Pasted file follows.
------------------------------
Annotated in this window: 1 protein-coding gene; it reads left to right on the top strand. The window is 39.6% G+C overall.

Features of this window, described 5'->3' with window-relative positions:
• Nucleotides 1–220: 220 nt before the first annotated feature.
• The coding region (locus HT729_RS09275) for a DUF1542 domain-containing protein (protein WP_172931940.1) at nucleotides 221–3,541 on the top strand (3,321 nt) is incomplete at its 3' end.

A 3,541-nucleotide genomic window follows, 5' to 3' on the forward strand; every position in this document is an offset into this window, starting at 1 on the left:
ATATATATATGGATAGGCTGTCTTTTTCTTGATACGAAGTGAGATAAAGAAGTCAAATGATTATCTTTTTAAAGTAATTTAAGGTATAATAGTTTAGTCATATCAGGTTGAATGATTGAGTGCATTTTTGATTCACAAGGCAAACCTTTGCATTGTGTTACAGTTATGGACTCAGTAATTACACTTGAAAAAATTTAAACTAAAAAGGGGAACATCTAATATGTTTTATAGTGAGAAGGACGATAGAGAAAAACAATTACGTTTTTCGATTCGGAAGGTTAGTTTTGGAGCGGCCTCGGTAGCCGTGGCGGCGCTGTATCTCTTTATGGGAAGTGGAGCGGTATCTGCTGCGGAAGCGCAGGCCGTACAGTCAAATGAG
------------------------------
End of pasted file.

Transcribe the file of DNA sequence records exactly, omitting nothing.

Annotated in this window: 1 protein-coding gene; it reads left to right on the top strand. The window is 39.6% G+C overall.

Features of this window, described 5'->3' with window-relative positions:
• Nucleotides 1–220: 220 nt before the first annotated feature.
• The coding region (locus HT729_RS09275) for a DUF1542 domain-containing protein (protein WP_172931940.1) at nucleotides 221–3,541 on the top strand (3,321 nt) is incomplete at its 3' end.

A 3,541-nucleotide genomic window follows, 5' to 3' on the forward strand; every position in this document is an offset into this window, starting at 1 on the left:
ATATATATATGGATAGGCTGTCTTTTTCTTGATACGAAGTGAGATAAAGAAGTCAAATGATTATCTTTTTAAAGTAATTTAAGGTATAATAGTTTAGTCATATCAGGTTGAATGATTGAGTGCATTTTTGATTCACAAGGCAAACCTTTGCATTGTGTTACAGTTATGGACTCAGTAATTACACTTGAAAAAATTTAAACTAAAAAGGGGAACATCTAATATGTTTTATAGTGAGAAGGACGATAGAGAAAAACAATTACGTTTTTCGATTCGGAAGGTTAGTTTTGGAGCGGCCTCGGTAGCCGTGGCGGCGCTGTATCTCTTTATGGGAAGTGGAGCGGTATCTGCTGCGGAAGCGCAGGCCGTACAGTCAAATGAG